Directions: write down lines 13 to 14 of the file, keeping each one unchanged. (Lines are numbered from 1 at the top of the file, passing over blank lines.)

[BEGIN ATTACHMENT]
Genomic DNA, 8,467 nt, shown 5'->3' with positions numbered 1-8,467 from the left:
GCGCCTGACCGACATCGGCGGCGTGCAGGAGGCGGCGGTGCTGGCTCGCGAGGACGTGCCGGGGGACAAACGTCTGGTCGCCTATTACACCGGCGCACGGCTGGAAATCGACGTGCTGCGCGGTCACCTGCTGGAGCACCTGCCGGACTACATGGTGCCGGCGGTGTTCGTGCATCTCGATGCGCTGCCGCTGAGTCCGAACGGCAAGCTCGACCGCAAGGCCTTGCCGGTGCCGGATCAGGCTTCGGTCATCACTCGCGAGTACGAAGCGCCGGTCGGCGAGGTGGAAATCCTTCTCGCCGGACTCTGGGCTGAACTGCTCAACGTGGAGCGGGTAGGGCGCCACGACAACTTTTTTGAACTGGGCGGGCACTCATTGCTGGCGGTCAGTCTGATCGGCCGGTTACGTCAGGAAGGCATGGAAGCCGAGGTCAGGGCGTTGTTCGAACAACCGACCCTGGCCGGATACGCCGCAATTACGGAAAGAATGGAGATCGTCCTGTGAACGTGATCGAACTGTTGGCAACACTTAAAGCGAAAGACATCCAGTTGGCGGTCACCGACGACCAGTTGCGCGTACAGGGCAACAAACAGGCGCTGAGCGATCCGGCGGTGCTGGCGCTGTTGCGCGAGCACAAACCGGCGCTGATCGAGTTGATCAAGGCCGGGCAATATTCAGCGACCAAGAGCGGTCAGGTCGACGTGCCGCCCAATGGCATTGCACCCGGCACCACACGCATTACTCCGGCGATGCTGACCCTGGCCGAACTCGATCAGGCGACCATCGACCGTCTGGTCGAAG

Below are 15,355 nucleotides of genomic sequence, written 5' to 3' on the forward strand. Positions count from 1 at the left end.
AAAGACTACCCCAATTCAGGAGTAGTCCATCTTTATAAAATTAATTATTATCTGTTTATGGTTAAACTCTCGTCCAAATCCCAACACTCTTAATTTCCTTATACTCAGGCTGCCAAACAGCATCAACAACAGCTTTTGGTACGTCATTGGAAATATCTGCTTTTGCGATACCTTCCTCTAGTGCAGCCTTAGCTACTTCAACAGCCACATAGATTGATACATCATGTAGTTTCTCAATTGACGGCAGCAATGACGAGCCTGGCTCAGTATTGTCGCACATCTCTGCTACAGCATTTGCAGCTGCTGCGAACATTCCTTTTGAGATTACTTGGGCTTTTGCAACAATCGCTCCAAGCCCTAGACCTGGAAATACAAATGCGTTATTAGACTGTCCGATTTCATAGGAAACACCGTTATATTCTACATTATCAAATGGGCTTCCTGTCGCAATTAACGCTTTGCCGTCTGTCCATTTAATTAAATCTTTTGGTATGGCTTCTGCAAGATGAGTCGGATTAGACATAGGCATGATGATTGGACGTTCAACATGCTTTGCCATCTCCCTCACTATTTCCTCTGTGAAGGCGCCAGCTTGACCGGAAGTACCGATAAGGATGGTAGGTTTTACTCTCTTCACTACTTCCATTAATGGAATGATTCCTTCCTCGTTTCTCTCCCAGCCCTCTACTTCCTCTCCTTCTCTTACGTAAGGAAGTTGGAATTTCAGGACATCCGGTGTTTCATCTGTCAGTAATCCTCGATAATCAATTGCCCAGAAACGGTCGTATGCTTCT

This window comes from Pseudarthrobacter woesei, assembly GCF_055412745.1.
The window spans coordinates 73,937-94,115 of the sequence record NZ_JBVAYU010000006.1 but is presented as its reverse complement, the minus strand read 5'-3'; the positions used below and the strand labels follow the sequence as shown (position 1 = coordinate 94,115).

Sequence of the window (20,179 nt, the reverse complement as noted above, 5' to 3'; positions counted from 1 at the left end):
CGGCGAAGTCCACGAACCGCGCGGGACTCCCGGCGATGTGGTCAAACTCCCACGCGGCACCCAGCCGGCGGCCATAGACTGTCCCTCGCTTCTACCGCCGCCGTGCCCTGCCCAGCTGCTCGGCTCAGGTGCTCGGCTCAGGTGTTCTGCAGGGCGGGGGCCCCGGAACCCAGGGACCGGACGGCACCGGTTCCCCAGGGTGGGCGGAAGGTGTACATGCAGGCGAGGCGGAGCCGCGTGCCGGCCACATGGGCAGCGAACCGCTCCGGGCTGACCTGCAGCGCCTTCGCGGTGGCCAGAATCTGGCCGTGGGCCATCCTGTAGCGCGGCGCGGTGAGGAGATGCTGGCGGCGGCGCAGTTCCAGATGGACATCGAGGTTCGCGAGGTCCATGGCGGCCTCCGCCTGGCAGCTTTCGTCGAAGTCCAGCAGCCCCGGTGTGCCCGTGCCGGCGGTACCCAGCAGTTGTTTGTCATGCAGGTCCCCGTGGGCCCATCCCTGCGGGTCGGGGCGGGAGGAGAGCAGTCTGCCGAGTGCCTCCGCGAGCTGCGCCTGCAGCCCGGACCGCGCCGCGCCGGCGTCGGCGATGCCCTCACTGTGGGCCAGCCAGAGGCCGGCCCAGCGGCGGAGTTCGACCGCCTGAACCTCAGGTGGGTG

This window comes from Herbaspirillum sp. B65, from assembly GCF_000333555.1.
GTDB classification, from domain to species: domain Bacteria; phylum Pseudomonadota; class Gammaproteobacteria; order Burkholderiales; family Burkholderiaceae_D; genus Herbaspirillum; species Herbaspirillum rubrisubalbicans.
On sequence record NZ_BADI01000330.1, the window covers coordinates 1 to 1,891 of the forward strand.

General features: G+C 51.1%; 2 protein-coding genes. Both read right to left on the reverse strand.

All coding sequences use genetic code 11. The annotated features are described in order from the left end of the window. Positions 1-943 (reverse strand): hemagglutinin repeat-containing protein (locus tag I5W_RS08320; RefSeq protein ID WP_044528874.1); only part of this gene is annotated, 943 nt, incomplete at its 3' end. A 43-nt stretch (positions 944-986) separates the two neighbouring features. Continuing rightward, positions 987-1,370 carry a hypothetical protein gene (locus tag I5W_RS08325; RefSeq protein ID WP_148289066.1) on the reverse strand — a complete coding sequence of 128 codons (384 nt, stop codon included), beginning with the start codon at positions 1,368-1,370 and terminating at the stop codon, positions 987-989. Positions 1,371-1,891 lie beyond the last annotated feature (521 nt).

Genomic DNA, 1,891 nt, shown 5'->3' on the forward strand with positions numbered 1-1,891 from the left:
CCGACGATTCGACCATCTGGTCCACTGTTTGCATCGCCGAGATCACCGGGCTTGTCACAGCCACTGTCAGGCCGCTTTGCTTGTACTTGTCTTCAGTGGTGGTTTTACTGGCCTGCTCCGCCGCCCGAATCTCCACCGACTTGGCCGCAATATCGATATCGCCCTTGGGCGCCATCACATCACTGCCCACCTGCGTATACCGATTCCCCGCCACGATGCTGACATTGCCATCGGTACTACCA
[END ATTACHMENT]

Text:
All coding sequences use genetic code 11. The annotated features are described in order from the left end of the window. Positions 1-943 (reverse strand): hemagglutinin repeat-containing protein (locus tag I5W_RS08320; RefSeq protein ID WP_044528874.1); only part of this gene is annotated, 943 nt, incomplete at its 3' end. A 43-nt stretch (positions 944-986) separates the two neighbouring features. Continuing rightward, positions 987-1,370 carry a hypothetical protein gene (locus tag I5W_RS08325; RefSeq protein ID WP_148289066.1) on the reverse strand — a complete coding sequence of 128 codons (384 nt, stop codon included), beginning with the start codon at positions 1,368-1,370 and terminating at the stop codon, positions 987-989. Positions 1,371-1,891 lie beyond the last annotated feature (521 nt).

Genomic DNA, 1,891 nt, shown 5'->3' on the forward strand with positions numbered 1-1,891 from the left: